The Connection Between Opioids and Depression

Opioids are a possible treatment for chronic pain, but their use requires individualization, specified treatment goals, and patient education.[1] Your medical history, family history, and personal history of substance use all help determine whether opioids are safe for you to try.[2] People using opioids often face the additional burden of depression. If you’re in pain, it is easy to become depressed about it. Left untreated, this often hidden mental illness can make recovery even more difficult. The relationship between opioid abuse and depression is bi-directional, meaning that suffering from one increases the risk of the other.[3] Let’s take a few minutes to learn about this connection.

What are Opioids?

Opioids are powerful painkillers prescribed by a doctor. Opioids are a class of drugs that include the illegal drug heroin, synthetic opioids such as fentanyl, and pain relievers available legally by prescription, such as oxycodone (OxyContin), hydrocodone (Vicodin), codeine, morphine, and many others.[4] They affect your brain. Studies show that taking them for longer than a month may increase your risk for depression. In one study at St. Louis University, researchers found that 10% of over 100,000 patients prescribed opioids developed depression after using the medications for over a month.[5] The longer you take an opioid, the higher the risk. This can even happen to people who have no history of depression, and who take opioids as directed. Some people also have depression when they stop taking an opioid, as the brain adjusts to the lack of the drug.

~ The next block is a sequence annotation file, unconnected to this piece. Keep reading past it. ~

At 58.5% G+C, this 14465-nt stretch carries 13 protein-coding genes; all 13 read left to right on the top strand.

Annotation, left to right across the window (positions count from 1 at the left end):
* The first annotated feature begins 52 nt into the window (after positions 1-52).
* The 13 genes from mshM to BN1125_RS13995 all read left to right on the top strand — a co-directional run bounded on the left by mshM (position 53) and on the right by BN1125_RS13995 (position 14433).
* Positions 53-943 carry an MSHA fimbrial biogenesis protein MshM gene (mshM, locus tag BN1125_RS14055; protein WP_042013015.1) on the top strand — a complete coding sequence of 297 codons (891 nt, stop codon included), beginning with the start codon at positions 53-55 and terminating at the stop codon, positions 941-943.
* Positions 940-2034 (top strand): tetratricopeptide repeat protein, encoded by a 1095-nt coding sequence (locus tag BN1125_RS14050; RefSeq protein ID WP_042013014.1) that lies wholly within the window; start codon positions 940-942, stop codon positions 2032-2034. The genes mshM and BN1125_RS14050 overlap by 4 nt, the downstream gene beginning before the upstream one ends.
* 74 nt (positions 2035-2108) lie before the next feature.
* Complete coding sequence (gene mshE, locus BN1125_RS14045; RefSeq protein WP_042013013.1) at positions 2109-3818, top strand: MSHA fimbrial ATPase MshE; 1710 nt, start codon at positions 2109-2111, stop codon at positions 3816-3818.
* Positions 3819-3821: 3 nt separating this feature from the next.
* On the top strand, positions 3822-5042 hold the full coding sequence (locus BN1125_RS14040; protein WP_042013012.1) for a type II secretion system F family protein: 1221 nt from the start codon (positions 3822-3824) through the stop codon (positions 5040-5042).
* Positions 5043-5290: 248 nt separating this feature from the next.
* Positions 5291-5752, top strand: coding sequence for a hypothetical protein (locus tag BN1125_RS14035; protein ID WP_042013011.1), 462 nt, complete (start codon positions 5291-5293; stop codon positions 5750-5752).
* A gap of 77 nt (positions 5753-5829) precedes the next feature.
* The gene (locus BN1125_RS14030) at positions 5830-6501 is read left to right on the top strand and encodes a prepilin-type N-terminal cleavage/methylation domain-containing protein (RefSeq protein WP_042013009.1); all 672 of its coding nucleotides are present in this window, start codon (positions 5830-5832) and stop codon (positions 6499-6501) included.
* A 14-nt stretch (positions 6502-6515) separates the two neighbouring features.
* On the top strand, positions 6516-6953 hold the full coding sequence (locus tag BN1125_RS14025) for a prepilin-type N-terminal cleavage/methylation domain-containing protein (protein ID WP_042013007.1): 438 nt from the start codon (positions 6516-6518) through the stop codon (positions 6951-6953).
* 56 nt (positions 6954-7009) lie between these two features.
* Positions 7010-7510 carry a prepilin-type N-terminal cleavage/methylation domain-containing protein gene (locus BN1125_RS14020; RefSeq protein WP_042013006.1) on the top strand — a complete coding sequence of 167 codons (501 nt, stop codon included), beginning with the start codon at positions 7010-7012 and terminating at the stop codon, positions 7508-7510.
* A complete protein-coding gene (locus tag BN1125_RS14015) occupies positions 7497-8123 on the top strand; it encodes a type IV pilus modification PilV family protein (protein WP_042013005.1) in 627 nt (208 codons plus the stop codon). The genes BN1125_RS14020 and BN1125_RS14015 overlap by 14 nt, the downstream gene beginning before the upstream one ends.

The Opioid Crisis

Much is being made in our community and the press about community use of opioid/opiate/ narcotic medications. The recent statistic that deaths due to prescription opioids now exceeds motor vehicle accidents and gun accidents combined is cause for alarm. At Spinal Interventions, we believe there are better treatments out there to treat pain other than opioids. A study by the American Academy of Neurology states: “although there is evidence for significant pain relief in the short term (average duration of trials 5 weeks, range 1–16 weeks), there is no substantial evidence for maintenance of pain relief over longer periods of time, or significant evidence for improved physical function.”[6] Spinal Interventions specializes in non-surgical solutions for your pain. Our board certified physicians, physician assistants, and nurse practitioners offer high quality care for patients seeking pain management solutions in Utah. Our practice includes minimally invasive procedures, medication management, and cognitive-behavioral therapy.

Signs of Depression

What are some signs of depression? You may feel sad, lonely or empty. You may feel anxious or irritable, and you may get angry about little things. Your sleep schedule and appetite may change. It may be hard for you to concentrate and to think clearly. You may lose interest in things you used to like. You may feel hopeless, and have thoughts of death.


If you use an opioid and notice signs of depression, take it seriously. Recovery and healing are possible, and your best chances for both are to seek immediate treatment that address both the drug abuse and depressive symptoms.[7] Tell your doctor right away. Depression can get better with treatment. Your doctor will create a care plan that’s right for you.

Don’t let chronic pain interfere with your life! If you’re dealing with chronic pain, you know how debilitating it can be. Don’t let pain keep you from doing the things you love. Take the first step to living pain free and call Spinal Interventions today at (801) 223-4860 for a consultation.









[6] Opioids for chronic noncancer pain: A position paper of the American Academy of Neurology. Neurology 2014;83;1277-1284



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